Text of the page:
Radiofrequency Ablation Not Superior to Medical Therapy for HF, Persistent Atrial Fibrillation





Radiofrequency ablation for patients with heart failure and persistent atrial fibrillation (AF) did not improve efficacy compared with medical therapy, but was associated with greater complications, according to results presented here at the European Society of Cardiology’s Heart Failure Congress 2010.

Michael R. MacDonald, MD, Golden Jubilee National Hospital, Glasgow, Scotland, presented the findings on May 30 during a Late-Breaking Trials Session.

The study was conducted to compare optimal medical therapy (rate control) with radiofrequency ablation (rhythm control) in adult patients with symptomatic heart failure, severe left ventricular dysfunction, and persistent AF.

After a baseline cardiovascular magnetic resonance (CMR) study was performed, patients who qualified were randomised to optimal medical therapy or radiofrequency ablation.

All patients in the optimal medical therapy group were treated with renin angiotensin system blocker plus beta-blockers with or without spironolactone for at least 3 months; if the mean heart rate was >80 beats per minute over 24 hours, digoxin was added to the regimen.

In the radiofrequency ablation group, patients were treated with optimal medical therapy plus radiofrequency ablation. After the initial ablation, patients also received 3 months of oral amiodarone. A repeat CMR was performed at 1 week after ablation. At 3 months post ablation, a second radiofrequency ablation was performed if rhythm was poorly controlled.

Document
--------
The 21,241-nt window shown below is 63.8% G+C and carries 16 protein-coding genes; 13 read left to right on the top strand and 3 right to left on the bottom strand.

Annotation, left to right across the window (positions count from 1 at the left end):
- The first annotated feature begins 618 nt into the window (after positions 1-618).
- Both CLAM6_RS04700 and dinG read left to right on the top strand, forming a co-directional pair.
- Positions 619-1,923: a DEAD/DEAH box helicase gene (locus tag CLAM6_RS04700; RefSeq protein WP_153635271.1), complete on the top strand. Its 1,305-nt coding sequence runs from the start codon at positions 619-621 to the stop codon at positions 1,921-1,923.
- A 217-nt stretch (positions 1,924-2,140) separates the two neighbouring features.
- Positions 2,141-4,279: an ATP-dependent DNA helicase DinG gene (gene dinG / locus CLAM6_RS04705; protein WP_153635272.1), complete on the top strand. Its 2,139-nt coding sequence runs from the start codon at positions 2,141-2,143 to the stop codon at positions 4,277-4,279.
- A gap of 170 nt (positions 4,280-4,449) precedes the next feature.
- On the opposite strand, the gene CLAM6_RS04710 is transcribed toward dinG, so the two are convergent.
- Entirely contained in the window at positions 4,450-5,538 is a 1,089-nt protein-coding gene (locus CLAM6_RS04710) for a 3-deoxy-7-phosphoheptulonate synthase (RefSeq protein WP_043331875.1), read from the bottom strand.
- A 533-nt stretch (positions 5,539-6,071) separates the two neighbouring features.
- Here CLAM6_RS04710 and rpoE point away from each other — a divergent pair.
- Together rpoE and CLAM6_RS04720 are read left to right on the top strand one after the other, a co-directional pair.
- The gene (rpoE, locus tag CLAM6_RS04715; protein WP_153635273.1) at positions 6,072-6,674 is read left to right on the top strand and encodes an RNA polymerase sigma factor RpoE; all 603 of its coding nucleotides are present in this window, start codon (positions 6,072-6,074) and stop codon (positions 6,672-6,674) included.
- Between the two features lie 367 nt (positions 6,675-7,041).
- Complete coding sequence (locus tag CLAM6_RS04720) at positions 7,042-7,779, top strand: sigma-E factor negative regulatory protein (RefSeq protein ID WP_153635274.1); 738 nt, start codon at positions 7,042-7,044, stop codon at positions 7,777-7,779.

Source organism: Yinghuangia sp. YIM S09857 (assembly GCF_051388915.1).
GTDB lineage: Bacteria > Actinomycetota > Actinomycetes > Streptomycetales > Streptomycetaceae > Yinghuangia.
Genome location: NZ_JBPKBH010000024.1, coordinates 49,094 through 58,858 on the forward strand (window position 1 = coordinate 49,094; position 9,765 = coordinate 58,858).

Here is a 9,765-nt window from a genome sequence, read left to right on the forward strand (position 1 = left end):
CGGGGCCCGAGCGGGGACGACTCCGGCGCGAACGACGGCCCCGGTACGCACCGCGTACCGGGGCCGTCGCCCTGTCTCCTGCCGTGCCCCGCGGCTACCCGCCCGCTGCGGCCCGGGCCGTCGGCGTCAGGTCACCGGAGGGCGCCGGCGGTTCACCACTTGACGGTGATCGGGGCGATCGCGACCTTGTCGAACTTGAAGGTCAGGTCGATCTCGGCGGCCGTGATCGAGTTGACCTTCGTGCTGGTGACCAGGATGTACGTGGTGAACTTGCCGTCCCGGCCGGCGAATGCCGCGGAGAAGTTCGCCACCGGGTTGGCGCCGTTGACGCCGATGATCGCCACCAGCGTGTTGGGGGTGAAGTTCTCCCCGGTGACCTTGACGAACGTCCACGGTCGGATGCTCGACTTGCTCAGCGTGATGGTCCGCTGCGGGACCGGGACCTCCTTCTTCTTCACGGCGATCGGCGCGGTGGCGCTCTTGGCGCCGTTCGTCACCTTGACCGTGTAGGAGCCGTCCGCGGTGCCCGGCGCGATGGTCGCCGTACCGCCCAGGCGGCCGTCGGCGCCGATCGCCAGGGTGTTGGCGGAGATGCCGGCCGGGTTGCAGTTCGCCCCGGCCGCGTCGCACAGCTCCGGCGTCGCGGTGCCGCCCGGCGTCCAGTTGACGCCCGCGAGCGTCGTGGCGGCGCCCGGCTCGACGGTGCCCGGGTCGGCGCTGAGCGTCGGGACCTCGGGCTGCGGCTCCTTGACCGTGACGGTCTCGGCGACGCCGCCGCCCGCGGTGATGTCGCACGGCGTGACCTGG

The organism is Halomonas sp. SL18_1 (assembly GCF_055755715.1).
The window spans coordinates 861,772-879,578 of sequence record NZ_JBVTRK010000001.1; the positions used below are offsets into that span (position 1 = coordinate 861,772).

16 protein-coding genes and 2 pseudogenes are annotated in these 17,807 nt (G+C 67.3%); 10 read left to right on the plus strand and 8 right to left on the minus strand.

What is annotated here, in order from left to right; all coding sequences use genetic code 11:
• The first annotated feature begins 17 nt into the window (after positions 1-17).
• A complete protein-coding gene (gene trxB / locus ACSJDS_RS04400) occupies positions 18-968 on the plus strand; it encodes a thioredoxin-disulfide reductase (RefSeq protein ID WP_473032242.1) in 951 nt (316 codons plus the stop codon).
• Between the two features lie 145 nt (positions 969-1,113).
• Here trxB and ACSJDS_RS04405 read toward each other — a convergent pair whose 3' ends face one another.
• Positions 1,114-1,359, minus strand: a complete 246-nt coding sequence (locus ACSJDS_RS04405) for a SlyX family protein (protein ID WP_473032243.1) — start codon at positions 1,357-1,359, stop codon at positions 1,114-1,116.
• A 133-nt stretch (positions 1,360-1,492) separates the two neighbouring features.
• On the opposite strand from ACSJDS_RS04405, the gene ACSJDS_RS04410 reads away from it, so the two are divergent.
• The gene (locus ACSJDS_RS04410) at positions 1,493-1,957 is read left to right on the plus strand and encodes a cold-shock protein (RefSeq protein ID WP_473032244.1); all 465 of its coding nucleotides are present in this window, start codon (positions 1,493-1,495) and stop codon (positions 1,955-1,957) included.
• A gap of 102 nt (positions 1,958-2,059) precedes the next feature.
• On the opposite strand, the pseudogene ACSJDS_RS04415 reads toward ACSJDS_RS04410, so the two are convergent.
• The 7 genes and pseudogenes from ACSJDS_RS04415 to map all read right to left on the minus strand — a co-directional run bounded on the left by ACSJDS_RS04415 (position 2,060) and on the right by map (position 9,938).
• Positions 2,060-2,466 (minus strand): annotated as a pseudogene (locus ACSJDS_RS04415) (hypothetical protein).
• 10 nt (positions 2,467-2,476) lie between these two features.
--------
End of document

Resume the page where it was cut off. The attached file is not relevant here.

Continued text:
In both groups, all tests were repeated at 6 months. The primary outcome was change in left ventricular ejection fraction (LVEF) by CMR.

Of 41 patients randomised, 18 in the medical therapy group and 20 in the ablation group were analysed. One patient from each group withdrew from the study.

The success rate of ablations was that 10 patients were in sinus rhythm at 3 months, 2 of whom were in AF at the final visit; of the 10 who were in AF at 3 months, 6 agreed to a second ablation, and 2 of these were in sinus rhythm at the final visit.

There was no significant difference between groups in change in LVEF by CMR from baseline to final visit (+2.8% for the medical therapy group and +4.5% for the ablation group; P = .06). There were 4 major complications of the ablation procedure: one stroke 6 days after the initial procedure, 2 cardiac tamponades, and 1 heart failure hospitalisation within 1 week of the procedure.